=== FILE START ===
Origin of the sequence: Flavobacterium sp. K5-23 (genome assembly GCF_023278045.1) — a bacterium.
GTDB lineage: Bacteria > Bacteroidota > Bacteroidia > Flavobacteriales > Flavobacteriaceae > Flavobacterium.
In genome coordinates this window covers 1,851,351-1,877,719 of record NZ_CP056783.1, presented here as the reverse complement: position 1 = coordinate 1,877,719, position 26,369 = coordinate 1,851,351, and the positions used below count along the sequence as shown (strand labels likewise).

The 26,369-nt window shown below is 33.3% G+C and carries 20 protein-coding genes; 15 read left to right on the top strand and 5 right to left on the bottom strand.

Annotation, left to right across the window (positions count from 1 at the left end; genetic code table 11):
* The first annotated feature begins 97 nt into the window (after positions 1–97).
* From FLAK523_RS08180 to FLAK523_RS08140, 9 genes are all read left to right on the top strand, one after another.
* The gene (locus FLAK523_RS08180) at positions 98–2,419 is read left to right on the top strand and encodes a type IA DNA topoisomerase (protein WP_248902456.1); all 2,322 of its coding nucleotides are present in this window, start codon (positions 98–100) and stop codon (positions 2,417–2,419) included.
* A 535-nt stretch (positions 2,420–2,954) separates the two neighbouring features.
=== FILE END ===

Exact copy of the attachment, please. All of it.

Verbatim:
Origin of the sequence: Flavobacterium sp. K5-23 (genome assembly GCF_023278045.1) — a bacterium.
GTDB lineage: Bacteria > Bacteroidota > Bacteroidia > Flavobacteriales > Flavobacteriaceae > Flavobacterium.
In genome coordinates this window covers 1,851,351-1,877,719 of record NZ_CP056783.1, presented here as the reverse complement: position 1 = coordinate 1,877,719, position 26,369 = coordinate 1,851,351, and the positions used below count along the sequence as shown (strand labels likewise).

The 26,369-nt window shown below is 33.3% G+C and carries 20 protein-coding genes; 15 read left to right on the top strand and 5 right to left on the bottom strand.

Annotation, left to right across the window (positions count from 1 at the left end; genetic code table 11):
* The first annotated feature begins 97 nt into the window (after positions 1–97).
* From FLAK523_RS08180 to FLAK523_RS08140, 9 genes are all read left to right on the top strand, one after another.
* The gene (locus FLAK523_RS08180) at positions 98–2,419 is read left to right on the top strand and encodes a type IA DNA topoisomerase (protein WP_248902456.1); all 2,322 of its coding nucleotides are present in this window, start codon (positions 98–100) and stop codon (positions 2,417–2,419) included.
* A 535-nt stretch (positions 2,420–2,954) separates the two neighbouring features.